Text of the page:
In my late teens, I hated my straight hair so much that I permed it. When my hair turned into something that looked like a cheap wig, I spent the next 10 years trying to fix it with chemical treatments that all looked like hell, hell, and more hell.

Enter color! It took a while to get the hang of, but when at long last I did, my hair became something other than either limp and greasy or fried and broken. Henna in particular gives it body and shine, and nourishes the hair and scalp.

Regardless of the type of hair, the way to avoid breakage and dullness is to steer clear of toxic chemicals (I try not to put anything on my scalp and skin that would kill me if I ate it) and heat. That means keeping to a minimum stuff like hairdryers and products with strong chemicals (the scalp takes in whatever we put on it almost as readily as our mouth membrane), including ammonia, peroxide, and alcohol. Sprays of any kind are iffy because they usually include alcohol. Moreover, they’re not so great for the lungs.

Buyer beware: “natural” doesn’t always mean what it should, so read the ingredients. This beauty site lists a bunch of places where you can analyze beauty products. Products don’t have to be pricey to be healthy.

Scalp and root care are as important as hair care. Our scalps easily absorb whatever we apply. Don’t over-stress follicles with excessive massaging and brushing.

  • Hair is weakest and stretchiest when it’s wet, so gently comb it with a wide-toothed comb. If it’s too tangly to manage, detangling sprays can help.
  • Warm to cool water, not hot, helps immensely. Think fluffy wintry cats and dogs, versus short haired ones that live in hotter climes.

Many men, of course at all, have shorter hair. If one ruins short hair, it grows out relatively quickly. Keep in mind that the longer one’s hair is, the more pummeling it gets when mistreated.

Hair Repair: Olive Oil

Lots of oils and conditioners are out there, but olive oil works wonders for me. Once a week or so, first thing in the morning, I don grubby clothes that I don’t mind getting stained, slather it on, then I go about my business (as long as it’s not the kind of business where I need to look presentable) for a couple of hours. It soaks in while I eat breakfast, write, clean my house, and talk on the phone. Then I shampoo it out.

Conditioner is also great for mending hair and can be used in place of shampoo.

Dyes in General

  • What color to choose if you want to stay close to natural and are only covering grays or roots? To avoid looking artificial, first try a shade slightly lighter than your darkest strands. It’s easier and gentler to hair to darker over a mistakes than it is to go lighter, which is quite involved and can be damaging.

Everything requires gloves. Get any on your fingernails and be prepared to have to grow that tint out. Try to keep as much of them off your hairline so you don’t stain your face (some dyes stain worse than others). Many people apply a thick oil like vaseline to prevent their foreheads from getting marked.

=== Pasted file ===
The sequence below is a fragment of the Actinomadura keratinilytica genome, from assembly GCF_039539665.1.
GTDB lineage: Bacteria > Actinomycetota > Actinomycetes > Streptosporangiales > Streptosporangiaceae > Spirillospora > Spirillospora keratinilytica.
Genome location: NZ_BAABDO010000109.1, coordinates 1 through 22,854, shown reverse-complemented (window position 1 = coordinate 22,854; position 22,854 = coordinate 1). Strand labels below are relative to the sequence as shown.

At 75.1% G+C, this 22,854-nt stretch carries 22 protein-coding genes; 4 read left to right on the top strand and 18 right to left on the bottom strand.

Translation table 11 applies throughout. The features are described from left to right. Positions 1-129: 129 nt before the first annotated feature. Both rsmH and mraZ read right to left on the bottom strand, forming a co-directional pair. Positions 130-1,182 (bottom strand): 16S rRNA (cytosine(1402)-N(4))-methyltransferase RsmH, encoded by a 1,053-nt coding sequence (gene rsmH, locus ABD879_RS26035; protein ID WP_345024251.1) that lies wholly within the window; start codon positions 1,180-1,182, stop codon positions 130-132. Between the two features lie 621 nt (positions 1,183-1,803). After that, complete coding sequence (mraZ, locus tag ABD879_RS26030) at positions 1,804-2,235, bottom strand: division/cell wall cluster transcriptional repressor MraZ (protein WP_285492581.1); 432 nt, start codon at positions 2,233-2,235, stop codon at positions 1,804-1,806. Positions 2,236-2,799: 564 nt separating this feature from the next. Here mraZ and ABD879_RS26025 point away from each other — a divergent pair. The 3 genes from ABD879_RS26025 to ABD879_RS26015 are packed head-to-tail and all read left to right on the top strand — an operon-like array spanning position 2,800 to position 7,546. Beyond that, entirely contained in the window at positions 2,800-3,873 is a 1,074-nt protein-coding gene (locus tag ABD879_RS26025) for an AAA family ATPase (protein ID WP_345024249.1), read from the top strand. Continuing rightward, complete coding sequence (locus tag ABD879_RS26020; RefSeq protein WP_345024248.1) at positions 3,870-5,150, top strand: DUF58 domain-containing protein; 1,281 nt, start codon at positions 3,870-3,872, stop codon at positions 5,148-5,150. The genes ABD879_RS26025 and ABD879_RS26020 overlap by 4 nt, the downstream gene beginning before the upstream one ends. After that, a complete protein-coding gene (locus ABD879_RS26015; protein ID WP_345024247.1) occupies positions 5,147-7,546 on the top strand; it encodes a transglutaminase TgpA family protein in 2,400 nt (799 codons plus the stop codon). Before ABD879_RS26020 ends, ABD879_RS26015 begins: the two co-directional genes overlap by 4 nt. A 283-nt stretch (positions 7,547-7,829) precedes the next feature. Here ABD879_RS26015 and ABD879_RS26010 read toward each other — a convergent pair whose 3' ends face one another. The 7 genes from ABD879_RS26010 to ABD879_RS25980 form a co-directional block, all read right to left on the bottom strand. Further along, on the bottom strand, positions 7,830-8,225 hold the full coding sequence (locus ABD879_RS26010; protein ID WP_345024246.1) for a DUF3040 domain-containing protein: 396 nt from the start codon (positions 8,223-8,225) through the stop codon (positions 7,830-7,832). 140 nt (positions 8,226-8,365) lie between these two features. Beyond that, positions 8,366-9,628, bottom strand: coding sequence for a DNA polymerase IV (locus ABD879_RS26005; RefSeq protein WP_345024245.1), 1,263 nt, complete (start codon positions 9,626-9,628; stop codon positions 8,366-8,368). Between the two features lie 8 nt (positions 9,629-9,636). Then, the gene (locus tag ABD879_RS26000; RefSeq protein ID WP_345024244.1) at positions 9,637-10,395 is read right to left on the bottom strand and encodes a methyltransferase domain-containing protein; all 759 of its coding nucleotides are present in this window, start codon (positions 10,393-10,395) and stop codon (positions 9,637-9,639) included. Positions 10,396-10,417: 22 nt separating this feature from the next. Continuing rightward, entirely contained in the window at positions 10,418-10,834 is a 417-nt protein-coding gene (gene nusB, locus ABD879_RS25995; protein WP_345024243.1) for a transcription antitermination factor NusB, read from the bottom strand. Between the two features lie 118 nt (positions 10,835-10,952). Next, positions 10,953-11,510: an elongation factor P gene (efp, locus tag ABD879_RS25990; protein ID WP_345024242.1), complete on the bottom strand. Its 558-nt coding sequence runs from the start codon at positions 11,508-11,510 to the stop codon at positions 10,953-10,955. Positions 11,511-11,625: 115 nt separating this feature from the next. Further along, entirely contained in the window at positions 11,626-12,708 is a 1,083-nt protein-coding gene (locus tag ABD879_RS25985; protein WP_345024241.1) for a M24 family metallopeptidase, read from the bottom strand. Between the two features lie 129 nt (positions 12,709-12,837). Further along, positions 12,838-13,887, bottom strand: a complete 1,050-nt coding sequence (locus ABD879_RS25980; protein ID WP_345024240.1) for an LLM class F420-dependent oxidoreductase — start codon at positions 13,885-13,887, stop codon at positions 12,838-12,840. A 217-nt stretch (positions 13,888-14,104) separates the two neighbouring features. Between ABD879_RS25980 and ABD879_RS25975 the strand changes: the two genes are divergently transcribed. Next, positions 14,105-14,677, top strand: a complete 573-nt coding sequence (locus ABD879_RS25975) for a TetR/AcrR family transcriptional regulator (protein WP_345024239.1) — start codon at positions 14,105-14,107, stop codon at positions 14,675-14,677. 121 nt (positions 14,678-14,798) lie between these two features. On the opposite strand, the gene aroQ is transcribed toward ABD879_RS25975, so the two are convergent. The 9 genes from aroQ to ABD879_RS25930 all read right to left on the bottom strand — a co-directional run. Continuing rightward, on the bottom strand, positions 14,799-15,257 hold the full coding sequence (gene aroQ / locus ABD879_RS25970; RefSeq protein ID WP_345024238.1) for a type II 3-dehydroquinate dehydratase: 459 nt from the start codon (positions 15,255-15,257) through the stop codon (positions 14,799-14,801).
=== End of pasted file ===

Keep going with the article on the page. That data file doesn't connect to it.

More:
I’ve dabbled with semi-permanent and permanent dyes. Again, read their ingredients or you’ll wind up with awful hair. Application for both is the usually same, always marked on their boxes: in a nutshell, leave it on for roughly 20 minutes, then wash it out.

Coloring: Root Touchups

These are meant more for covering what shows, i.e. temples and where you part your hair. They wash out immediately and come in many forms: sprays, crayons, powders, and mascaras. Check customer reviews so you don’t wind up one that rubs off onto hands and pillow cases.

Spray: A dear one recently mentioned they were wearing a spray. Even after they showed me, I couldn’t tell at all!

Semi-Permanent Dye

These are less likely to include harsh ingredients like ammonia, though read the ingredients. Depending on brand, color, and frequency used, they wash out in anywhere from a week to a couple of months. As a result, it’s easier to go back to natural, if that’s what you want. They fade gradually, as opposed to needing to be grown out, and the contrast between dyed hair and undyed roots is lessened.

By the way, semi-permanent tints also come as “coloring shampoos.” For the sake of this post, I tried two. Neither deposited any color I could see, though maybe it was just the type of hair I have? Worse, though, the one supposedly for men and with added conditioner made my scalp burn. When I shampooed the following day, after doing my best the following morning to make up for the abuse by applying olive oil and letting it sink in for several hours, there were quite a few more hairs than usual in my drain.

** NOTE: anything that results in hair loss and/or the sensation of burning and/or itching are to be avoided at all costs. Remember, scalp health is paramount.

Permanent Dyes

These last longer, but depending on the brand (read the ingredients), they’re harder on the hair. Also, growing them out involves sporting the zebra look.